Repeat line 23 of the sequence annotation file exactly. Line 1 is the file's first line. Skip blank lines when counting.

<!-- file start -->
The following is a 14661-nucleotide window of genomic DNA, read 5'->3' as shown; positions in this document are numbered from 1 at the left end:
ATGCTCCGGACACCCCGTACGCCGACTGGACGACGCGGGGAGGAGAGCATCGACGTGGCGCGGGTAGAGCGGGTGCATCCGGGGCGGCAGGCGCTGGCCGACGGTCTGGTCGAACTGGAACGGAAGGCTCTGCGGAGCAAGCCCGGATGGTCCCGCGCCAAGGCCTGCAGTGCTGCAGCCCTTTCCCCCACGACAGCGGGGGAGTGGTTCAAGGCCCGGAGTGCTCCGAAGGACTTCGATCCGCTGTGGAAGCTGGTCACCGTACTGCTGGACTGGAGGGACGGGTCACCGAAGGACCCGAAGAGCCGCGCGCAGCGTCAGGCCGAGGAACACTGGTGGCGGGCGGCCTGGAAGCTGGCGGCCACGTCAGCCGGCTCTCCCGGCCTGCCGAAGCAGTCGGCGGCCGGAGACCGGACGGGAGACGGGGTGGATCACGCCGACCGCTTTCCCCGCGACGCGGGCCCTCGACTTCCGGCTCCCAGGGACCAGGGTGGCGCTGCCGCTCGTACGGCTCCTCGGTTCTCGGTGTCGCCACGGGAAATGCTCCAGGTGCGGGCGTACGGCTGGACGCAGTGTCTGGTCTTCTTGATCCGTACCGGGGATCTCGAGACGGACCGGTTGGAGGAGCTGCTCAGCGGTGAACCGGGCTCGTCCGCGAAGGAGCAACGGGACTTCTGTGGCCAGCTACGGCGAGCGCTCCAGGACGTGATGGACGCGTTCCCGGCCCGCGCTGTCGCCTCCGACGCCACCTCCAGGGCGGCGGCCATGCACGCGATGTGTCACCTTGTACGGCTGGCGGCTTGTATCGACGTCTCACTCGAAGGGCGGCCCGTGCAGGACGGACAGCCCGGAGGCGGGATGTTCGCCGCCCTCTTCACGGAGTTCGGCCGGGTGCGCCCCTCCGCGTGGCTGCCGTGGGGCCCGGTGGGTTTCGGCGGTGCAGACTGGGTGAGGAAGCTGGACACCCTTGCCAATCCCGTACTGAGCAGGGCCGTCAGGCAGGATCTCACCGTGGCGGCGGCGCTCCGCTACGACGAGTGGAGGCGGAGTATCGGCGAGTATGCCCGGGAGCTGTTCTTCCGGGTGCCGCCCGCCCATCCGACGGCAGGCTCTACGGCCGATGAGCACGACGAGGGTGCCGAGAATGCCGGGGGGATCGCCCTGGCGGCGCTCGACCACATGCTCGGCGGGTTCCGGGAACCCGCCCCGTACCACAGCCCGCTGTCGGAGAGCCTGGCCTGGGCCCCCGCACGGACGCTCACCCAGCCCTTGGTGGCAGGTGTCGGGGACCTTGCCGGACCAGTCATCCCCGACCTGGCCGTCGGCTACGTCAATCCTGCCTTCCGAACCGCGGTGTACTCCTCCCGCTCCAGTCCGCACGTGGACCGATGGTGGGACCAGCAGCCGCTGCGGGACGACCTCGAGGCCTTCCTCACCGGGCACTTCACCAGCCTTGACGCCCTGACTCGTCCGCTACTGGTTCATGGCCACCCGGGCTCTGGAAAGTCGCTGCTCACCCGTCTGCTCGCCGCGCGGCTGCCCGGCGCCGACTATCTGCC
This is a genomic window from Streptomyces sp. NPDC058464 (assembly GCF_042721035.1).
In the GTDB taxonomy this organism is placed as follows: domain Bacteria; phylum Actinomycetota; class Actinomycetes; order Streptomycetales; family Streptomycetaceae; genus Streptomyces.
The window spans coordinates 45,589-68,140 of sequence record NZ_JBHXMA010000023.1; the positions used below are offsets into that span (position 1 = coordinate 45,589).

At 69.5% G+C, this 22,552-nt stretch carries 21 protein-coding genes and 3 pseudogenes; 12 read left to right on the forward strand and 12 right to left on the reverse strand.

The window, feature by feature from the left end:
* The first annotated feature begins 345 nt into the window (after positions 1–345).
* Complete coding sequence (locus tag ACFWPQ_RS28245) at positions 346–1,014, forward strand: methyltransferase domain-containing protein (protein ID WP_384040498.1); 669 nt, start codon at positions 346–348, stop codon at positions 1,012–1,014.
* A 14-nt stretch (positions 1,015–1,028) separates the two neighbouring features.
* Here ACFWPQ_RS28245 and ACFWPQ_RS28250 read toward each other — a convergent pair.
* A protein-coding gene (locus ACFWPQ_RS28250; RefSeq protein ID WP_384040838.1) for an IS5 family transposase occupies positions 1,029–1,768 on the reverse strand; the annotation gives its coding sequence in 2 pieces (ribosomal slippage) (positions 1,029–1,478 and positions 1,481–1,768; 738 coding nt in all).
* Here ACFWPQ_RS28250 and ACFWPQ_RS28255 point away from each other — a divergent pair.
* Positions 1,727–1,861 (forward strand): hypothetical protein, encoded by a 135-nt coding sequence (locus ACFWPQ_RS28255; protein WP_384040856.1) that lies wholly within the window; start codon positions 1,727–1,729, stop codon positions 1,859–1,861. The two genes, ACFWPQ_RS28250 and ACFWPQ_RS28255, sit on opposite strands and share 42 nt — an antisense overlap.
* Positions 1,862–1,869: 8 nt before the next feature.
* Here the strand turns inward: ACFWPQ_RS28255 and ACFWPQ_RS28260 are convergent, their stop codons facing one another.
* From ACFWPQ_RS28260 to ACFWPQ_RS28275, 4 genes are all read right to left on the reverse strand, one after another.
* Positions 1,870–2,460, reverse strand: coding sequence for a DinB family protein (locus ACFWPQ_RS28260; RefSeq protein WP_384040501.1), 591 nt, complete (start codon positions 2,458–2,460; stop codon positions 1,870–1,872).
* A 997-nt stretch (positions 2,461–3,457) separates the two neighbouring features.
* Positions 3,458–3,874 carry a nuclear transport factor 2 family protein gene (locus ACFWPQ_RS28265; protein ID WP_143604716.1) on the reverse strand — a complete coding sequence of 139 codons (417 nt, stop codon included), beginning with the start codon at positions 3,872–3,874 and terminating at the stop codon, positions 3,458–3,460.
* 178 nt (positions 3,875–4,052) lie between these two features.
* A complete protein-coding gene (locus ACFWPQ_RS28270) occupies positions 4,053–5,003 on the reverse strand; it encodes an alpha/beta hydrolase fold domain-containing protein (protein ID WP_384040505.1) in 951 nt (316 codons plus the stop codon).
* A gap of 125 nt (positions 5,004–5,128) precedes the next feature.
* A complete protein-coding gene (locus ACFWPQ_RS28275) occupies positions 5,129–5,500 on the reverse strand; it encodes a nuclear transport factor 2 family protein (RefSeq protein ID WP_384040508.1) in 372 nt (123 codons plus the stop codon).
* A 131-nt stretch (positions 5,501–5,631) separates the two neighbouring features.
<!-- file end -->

* A gap of 125 nt (positions 5,004–5,128) precedes the next feature.